You will receive feedback on each assessment task that will inform you whether you are competent or not and how well you are performing. Once competent in all elements of the unit you receive a competency grading.
Please refer to the Final Grades table below.
Marking Guide (Grading)
After achieving competency we then grade your performance in the unit; this gives you the opportunity to have the level of your performance formally recognized against industry standards and employability skills.
The grading is according to the following criteria:
1. LEVEL OF INDEPENDENCE, INITIATIVE, ENTERPRISE AND PERFORMANCE OF WORK TASK
We are looking for a high level of ability to complete all tasks independently as per the specifications as well as demonstrating a high level of initiative in your approach to the task
2. DEMONSTRATED BREADTH OF UNDERPINNING KNOWLEDGE AND A WILLINGNESS TO CONTINUE LEARNING
We are looking for depth of understanding of the key concepts and knowledge required in the assessments system. You should be able to demonstrate a thorough understanding of all requirements in all the assessment tasks.
3. TECHNIQUES & PROCESSES, TECHNOLOGY SKILLS AND PROBLEM SOLVING
We are looking for appropriate use of technology to assist in presenting all tasks clearly and suitable for the intended audience. You also need to show an understanding of the kinds of problems that can arise in managing pertinent issues and how these might be addressed.
4. WORK ORGANISATION, PLANNING AND SELF MANAGEMENT
If required by the teacher we would expect to see ongoing uploading of information into Pebble Pad that is relevant to the unit, full utilisation of Pebble Pad and Blackboard as per course requirements and timely submission of all required assessment tasks.
5. COMMUNICATION, PEOPLE NETWORKING, LANGUAGE AND INTERPERSONAL SKILLS AND TEAMWORK
We expect to see contributions to relevant discussions and scheduled Collaborate sessions. In addition your tasks should demonstrate a very good understanding of strategies for a collaborative approach to management issues in the workplace.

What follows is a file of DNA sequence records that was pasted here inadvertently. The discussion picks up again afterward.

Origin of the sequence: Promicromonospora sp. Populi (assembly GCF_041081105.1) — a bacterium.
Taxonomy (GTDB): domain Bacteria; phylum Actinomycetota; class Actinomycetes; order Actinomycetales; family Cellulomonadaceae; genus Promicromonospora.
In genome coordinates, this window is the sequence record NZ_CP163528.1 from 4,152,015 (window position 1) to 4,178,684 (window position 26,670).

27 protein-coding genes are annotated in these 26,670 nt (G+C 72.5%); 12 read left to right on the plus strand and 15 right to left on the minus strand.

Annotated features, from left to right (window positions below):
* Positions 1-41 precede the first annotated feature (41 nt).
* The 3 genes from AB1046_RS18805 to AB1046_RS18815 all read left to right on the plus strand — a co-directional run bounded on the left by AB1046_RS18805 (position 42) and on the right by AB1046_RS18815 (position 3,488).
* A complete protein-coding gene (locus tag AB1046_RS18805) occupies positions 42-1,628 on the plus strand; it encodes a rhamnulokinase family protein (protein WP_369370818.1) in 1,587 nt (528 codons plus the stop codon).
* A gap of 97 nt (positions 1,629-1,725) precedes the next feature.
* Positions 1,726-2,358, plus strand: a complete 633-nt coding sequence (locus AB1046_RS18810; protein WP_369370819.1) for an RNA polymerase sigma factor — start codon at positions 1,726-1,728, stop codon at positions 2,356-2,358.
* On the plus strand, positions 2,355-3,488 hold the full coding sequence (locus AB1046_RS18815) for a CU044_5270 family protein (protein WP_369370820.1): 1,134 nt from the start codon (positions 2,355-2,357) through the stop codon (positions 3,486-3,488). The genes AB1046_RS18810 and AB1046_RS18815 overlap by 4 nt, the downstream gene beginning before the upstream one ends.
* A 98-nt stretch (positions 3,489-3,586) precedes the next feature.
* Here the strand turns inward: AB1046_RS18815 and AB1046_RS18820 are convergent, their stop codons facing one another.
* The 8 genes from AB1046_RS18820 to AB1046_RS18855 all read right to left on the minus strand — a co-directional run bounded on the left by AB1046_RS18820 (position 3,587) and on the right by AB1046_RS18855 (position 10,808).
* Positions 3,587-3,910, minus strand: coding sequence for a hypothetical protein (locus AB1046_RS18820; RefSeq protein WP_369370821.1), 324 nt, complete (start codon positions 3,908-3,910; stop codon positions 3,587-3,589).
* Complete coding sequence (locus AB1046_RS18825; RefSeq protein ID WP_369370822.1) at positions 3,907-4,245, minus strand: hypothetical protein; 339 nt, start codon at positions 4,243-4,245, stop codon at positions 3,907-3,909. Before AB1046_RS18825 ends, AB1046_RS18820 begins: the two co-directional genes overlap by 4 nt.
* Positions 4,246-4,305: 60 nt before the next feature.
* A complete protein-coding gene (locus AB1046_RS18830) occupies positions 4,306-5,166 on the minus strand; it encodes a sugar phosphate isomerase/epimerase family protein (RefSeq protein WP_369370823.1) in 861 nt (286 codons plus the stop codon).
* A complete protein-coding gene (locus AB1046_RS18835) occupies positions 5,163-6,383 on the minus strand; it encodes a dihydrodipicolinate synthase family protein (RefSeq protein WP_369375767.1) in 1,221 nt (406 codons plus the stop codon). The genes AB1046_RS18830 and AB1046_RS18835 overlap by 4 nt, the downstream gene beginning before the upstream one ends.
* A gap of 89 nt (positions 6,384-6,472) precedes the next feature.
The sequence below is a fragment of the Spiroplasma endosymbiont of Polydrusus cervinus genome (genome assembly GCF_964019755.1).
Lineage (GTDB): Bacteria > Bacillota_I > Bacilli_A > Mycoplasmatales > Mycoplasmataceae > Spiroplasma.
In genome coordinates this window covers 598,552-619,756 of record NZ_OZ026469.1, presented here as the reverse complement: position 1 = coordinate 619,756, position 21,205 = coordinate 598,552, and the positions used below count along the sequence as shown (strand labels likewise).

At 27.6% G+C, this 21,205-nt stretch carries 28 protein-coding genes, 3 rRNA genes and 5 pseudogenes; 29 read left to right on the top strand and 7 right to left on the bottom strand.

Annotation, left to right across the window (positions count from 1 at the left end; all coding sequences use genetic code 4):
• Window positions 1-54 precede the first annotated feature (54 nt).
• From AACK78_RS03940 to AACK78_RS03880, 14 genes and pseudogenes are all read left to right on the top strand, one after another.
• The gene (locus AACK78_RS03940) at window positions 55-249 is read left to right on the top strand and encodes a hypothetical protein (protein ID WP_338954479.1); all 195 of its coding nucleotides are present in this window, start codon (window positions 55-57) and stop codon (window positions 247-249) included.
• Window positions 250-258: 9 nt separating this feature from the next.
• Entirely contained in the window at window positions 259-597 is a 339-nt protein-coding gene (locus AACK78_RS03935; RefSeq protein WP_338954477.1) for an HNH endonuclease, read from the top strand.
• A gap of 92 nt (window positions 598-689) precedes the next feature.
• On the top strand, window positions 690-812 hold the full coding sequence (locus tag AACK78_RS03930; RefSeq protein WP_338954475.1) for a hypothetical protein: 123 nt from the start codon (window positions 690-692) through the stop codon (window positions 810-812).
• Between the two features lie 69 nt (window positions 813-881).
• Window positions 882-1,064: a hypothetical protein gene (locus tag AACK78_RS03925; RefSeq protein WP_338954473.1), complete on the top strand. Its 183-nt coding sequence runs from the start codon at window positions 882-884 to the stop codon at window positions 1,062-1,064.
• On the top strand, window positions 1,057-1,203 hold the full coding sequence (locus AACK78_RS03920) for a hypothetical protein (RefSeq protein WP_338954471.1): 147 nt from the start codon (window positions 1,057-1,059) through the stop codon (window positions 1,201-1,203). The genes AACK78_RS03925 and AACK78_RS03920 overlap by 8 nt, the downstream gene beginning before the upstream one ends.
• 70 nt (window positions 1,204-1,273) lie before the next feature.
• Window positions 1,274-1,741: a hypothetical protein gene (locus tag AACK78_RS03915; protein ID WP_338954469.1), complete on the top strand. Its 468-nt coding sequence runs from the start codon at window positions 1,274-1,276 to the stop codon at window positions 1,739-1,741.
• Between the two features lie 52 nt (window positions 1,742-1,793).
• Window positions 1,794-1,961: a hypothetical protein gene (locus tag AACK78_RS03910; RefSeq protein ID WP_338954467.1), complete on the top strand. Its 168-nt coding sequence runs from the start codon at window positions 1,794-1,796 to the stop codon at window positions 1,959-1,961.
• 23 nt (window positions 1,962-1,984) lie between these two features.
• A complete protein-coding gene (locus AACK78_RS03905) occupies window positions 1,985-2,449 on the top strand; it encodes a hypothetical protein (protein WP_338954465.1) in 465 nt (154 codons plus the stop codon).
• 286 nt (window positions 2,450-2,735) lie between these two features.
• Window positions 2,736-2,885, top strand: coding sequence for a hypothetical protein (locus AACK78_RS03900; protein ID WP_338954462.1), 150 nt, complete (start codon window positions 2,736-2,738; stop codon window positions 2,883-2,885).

Final Grades table:
CHD Competent with High Distinction
CDI Competent with Distinction
CC Competent with Credit
CAG Competency Achieved – Graded
NYC Not Yet Competent
DNS Did Not Submit for assessment
Further information regarding the application of the grading criteria will be provided by your teacher.
The total number of scheduled hours of teaching, learning and assessment involved in this course includes all planned activities including face to face classes, lectures. Workshops and seminars; workplace visits, on line learning and other forms of structured teaching and learning. The total scheduled hours also covers the amount of effort required to undertake, evaluate and complete all assessment requirements, including observation of work performance, discussions with supervisors and others providing third party evidence and one on one and group assessment sessions with students.
Regardless of the mode of delivery, it represents a guide to the relative teaching time and student effort required to successfully complete a particular competency/module. This may include the amount of effort required to undertake, evaluate and complete all assessment requirements, including any non-classroom activities.
Course Overview: Access Course Overview